Sting operation: Protester unleashes swarms of excited bees on sheriff’s deputies

On October 12, the Hampden County Sheriff’s Department (HCSD) dispatched representatives from the Civil Process Division to 49 Memery Lane in Longmeadow, Massachusetts to enforce a court-ordered eviction. At around 9:15 a.m., 55-year-old Rorie Susan Woods pulled up in her Nissan Xterra, towing a trailer full of beehives. Despite all the honey she was hauling, Woods was anything but cute.

Woods was reportedly not living in the 22-room, $1.5 million residence that the Sheriff’s Department (HCSD) has been in various stages of eviction for over two years. MassLive reported that it was alternatively owned by Alton King Jr. Despite this, Woods was keen to prevent the eviction.

The HCSD said that upon arrival, Woods jumped out of her vehicle and threw herself onto the pickup truck behind it, which had towers of beehives on it. She immediately began shaking the towers, unleashing a multitude of honey bees that proved keen on violence as opposed to pollination.

When Deputy Michael Joslyn tried to stop them, Woods allegedly smashed the Styrofoam lid on a beehive tower. More bees swarmed out, several of them stinging the deputy in the face and head.

Woods flipped another tower. The unfriendly disturbance enraged the bees, who darted out and stung several more members of the HCSD.

Amid the frenzy, Woods managed to don a beekeeping suit. Their supposed aim: to barricade the front door. According to Deputy Sheriff Daniel H. Soto, Woods managed to cart three more hives to the entrance.

Despite the frantic swarm of stinging bees, deputies managed to get Woods to the ground and handcuff her, restoring some semblance of order.

Once in HCSD custody, Woods was told that several of the MPs were in fact allergic to bees, to which she reportedly replied, “Oh, you’re allergic? Good.”

Sheriff Nick Cocchi stated that one employee was taken to the hospital.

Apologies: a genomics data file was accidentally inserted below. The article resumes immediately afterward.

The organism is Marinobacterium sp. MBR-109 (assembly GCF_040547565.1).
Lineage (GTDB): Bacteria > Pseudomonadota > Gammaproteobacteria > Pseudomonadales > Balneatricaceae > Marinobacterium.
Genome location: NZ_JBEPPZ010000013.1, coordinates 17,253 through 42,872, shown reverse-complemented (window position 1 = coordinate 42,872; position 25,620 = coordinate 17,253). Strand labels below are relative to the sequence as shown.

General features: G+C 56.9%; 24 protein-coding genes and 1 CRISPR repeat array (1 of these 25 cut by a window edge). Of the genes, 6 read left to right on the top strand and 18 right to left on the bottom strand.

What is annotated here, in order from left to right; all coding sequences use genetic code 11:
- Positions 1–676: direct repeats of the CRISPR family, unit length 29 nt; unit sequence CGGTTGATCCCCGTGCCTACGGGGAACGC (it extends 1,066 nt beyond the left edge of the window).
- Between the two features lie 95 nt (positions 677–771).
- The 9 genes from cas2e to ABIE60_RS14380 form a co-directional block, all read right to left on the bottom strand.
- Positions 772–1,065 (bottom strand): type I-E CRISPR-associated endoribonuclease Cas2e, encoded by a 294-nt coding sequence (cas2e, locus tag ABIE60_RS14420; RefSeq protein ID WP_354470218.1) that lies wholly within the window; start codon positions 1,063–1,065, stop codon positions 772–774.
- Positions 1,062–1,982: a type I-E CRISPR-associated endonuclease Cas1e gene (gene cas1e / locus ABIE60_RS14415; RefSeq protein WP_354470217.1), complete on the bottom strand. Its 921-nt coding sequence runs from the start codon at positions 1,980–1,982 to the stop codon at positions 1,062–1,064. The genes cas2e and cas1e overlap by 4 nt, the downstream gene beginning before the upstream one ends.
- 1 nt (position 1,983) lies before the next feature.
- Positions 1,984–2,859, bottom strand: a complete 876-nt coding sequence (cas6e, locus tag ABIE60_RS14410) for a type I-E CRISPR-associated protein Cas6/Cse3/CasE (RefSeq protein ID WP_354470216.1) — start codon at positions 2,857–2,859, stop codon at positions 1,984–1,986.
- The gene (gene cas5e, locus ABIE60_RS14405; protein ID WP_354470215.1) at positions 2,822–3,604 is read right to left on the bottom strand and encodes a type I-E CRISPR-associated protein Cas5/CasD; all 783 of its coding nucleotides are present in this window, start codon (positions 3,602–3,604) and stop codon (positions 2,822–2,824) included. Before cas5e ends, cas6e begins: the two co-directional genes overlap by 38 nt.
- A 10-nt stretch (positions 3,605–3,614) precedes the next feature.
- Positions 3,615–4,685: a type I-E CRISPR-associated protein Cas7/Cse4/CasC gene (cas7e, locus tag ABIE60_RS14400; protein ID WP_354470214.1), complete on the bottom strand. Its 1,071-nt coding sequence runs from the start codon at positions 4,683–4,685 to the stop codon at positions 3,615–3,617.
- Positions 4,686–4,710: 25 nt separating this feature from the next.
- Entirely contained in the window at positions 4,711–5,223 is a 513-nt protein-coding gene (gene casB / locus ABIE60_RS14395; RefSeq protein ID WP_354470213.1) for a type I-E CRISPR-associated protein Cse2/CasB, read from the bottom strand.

“Fortunately, he was fine, otherwise she would be charged with manslaughter,” Cocchi said. “I support people’s right to protest peacefully. But if you cross the line and put my staff and the public at risk, I promise you will be arrested.”

Robert Hoffman, chief deputy of the Civil Process Office, said: “In all my years managing the Hampden County Sheriff’s Civil Process Division, I’ve never seen anything like it. … I’m just thankful that no one has died from bee allergy and they’re serious.”

Woods faces multiple felonies, including assault and assault with a dangerous weapon, and a misdemeanor charge. She was released without bail after being charged.

The honey bees paid the price for Woods’ actions. Thousands were killed.

The Boston Herald reported that Woods had been evicted from her home in Hadley, Massachusetts in 2018. Although she was ill with cancer, she ended live in a tent on a friend’s property.

in a (n interview Conducted at the time of their eviction, Woods said, “If we lose, we’re on the road.”

The HCSD emphasized that it has no jurisdiction over eviction decisions, which falls within the purview of the courts, and that it offers help to displaced persons with job placement, mental health and substance abuse issues.

Hoffman stated, “We’re really trying to help everyone that we court-ordered to be evicted, and the New York Times even documented the sheriff’s humane eviction process during the pandemic. …such extreme measures in the future because they will be charged and prosecuted.” Sting operation: Protester unleashes swarms of excited bees on sheriff’s deputies

Laura Coffey

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